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2018 was a big election year in Ohio. Republicans held onto all five statewide executive offices including governor and super majorities in both the Ohio House and Senate. But there were a few bright spots for Democrats, among them the reelection of U.S. Senator Sherrod Brown and the election of two Democrats to the Ohio Supreme Court.With election 2018 over, the focus now shifts to governing. Stay connected with the latest on politics, policies and people making the decisions at all levels affecting your lives.

Author Says Ohio Needs to Make Voting Easier

photo of Ari Berman

A national author who has compared voting opportunities and limitations in different states throughout the nation says Ohio has room for improvement.

New York author Ari Berman has written books and columns about how states are complying with the federal Voting Rights Act. He says long lines at polling places, like those seen in Arizona recently, are a result of weakened federal and state laws.

When it comes to Ohio, the lines to vote are not as long as they were back in 2004. But Berman says there are still many things the state should do to make voting easier and more accessible for everyone.

“Ohio definitely has some good laws. I think it’s great that Ohio has early voting and New York, where I live, doesn’t have early voting. But Ohio doesn’t have online voter registration, for example. Thirty states have that. Ohio doesn’t have same day registration, which a number of states have which increase voter turnout. So there are things Ohio doesn’t have that they could have to make the experience work better.”

Court battles
Berman says one thing Ohio does have is big fights over voting laws and how to implement them. And he says Ohio is unusually partisan and contentious.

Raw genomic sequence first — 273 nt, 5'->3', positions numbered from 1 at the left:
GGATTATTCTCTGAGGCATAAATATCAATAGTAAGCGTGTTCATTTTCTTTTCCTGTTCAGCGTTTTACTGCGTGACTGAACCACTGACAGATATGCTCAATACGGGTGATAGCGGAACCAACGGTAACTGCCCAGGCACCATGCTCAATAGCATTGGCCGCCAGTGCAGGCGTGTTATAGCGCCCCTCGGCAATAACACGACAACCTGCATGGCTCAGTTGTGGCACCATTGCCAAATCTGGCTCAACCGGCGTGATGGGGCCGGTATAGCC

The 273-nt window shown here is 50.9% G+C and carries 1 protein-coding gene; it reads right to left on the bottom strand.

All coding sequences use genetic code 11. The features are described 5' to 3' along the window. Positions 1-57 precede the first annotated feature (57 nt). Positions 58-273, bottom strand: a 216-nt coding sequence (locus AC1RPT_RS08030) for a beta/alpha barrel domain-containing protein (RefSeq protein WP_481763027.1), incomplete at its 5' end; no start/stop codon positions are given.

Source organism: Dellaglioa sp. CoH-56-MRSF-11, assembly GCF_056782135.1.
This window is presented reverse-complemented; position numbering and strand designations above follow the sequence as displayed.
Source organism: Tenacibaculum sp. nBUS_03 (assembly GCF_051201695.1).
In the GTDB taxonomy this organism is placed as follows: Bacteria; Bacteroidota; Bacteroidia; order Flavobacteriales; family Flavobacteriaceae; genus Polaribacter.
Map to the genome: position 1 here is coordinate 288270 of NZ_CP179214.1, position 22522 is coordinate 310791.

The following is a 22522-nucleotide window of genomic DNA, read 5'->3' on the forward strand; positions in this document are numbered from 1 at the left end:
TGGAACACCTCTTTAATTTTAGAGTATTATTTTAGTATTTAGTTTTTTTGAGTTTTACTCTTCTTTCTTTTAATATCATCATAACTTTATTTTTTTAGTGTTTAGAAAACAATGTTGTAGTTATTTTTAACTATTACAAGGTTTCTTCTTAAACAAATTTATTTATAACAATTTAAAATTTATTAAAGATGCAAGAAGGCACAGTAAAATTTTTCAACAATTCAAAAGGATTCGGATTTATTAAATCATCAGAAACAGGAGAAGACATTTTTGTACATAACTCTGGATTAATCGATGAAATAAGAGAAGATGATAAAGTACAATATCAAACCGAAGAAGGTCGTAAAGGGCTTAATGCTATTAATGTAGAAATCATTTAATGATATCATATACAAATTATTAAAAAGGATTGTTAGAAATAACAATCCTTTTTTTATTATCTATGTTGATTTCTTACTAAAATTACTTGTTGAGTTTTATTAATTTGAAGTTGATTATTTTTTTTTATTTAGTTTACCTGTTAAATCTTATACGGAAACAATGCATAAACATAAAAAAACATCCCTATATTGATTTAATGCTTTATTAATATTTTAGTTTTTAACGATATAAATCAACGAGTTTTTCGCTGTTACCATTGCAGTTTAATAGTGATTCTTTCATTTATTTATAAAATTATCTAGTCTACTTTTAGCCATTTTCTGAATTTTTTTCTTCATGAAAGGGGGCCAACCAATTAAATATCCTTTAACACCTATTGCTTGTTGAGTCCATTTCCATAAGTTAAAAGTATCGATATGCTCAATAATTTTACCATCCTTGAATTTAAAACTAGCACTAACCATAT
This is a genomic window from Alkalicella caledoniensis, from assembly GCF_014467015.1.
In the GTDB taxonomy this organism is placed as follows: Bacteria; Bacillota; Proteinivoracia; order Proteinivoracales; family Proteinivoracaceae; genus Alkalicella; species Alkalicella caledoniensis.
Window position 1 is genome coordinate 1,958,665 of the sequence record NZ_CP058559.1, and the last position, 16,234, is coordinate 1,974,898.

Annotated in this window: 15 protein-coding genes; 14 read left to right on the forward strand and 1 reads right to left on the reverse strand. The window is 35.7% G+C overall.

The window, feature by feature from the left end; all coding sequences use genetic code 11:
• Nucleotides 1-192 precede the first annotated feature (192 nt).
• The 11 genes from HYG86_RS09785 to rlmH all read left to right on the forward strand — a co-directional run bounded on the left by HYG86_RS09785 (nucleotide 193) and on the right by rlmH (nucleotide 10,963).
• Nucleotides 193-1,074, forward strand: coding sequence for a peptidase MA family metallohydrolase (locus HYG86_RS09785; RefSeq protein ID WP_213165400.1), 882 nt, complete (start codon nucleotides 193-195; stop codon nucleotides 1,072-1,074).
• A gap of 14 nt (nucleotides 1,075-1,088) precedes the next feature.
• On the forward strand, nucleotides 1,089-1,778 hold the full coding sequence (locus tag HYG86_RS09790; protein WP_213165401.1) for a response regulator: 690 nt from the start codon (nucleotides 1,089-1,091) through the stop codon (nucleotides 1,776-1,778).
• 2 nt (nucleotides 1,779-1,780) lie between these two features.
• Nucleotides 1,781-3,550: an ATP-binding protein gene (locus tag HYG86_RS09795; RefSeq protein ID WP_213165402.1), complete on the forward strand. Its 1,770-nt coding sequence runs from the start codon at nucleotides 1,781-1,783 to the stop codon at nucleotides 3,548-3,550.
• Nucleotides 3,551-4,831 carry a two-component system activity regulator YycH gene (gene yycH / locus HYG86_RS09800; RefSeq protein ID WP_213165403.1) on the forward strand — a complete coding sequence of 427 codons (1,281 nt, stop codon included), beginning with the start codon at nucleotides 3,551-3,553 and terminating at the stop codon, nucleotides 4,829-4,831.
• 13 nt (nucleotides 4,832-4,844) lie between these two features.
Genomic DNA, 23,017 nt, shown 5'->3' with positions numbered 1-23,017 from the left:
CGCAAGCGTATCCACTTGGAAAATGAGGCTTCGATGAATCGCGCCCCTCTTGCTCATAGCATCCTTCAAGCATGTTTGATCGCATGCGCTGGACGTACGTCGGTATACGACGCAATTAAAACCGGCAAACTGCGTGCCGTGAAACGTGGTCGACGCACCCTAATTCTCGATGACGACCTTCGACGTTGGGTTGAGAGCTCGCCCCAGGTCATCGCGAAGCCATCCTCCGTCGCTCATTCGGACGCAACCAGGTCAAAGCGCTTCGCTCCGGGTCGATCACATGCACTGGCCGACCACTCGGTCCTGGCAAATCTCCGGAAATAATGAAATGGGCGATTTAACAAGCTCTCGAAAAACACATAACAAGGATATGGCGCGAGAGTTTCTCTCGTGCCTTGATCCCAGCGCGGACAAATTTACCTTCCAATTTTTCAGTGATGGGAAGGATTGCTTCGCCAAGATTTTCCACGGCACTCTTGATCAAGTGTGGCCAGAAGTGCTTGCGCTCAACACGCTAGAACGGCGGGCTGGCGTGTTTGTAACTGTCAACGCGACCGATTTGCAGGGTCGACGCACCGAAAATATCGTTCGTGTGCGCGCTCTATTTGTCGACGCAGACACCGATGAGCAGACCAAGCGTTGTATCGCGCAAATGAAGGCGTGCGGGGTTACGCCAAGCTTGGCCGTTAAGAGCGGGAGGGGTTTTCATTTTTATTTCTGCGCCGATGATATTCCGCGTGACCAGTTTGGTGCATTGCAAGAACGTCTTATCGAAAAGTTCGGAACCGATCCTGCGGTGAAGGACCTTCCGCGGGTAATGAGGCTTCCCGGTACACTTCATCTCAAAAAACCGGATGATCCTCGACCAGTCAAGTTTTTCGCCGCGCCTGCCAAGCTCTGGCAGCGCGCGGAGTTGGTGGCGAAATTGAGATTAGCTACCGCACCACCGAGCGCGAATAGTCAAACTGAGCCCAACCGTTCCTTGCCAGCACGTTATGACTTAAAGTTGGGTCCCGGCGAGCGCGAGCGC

“There are so many lawsuits. Every election cycle. There seems to not be a consensus in this state over protecting everyone’s right to vote.”

He says he’s concerned that Ohio has purged 2 million people from the voting rolls recently and adds that rate is higher than other states.

Why the purge?
Josh Eck with Secretary of State Jon Husted’s office says he doesn’t think that’s true but he says there is a good reason why many voters were removed from the voter rolls.

“When Secretary Husted took office, the voter rolls were extremely bloated and regular maintenance that is required by federal law had not been done. So we had to pull 500,000, almost 500,000 deceased voters off the rolls; we had to eliminate more than a million duplicate registrations.”

Ohio had same-day registration and voting until recently when the Legislature passed a bill that Gov. John Kasich signed into law that eliminated that so-called Golden Week. Husted is not fighting to get that restored. But Eck says his boss would like to have online voter registration.

“Online voter registration is more cost effective, is easier for voters, is far more secure than the paper method. It takes out the opportunity for human error in the process. So it is a much more efficient way of getting people registered to vote in Ohio. The secretary has been a long supporter of it. And we are hoping that the legislature will give us approval in time for the presidential election.”

Eck says Husted's goal is to make it easy to vote in Ohio and it’s hard to cheat.

Jo Ingles is a professional journalist who covers politics and Ohio government for the Ohio Public Radio and Television for the Ohio Public Radio and Television Statehouse News Bureau. She reports on issues of importance to Ohioans including education, legislation, politics, and life and death issues such as capital punishment. Jo started her career in Louisville, Kentucky in the mid 80’s when she helped produce a televised presidential debate for ABC News, worked for a creative services company and served as a general assignment report for a commercial radio station. In 1989, she returned back to her native Ohio to work at the WOSU Stations in Columbus where she began a long resume in public radio.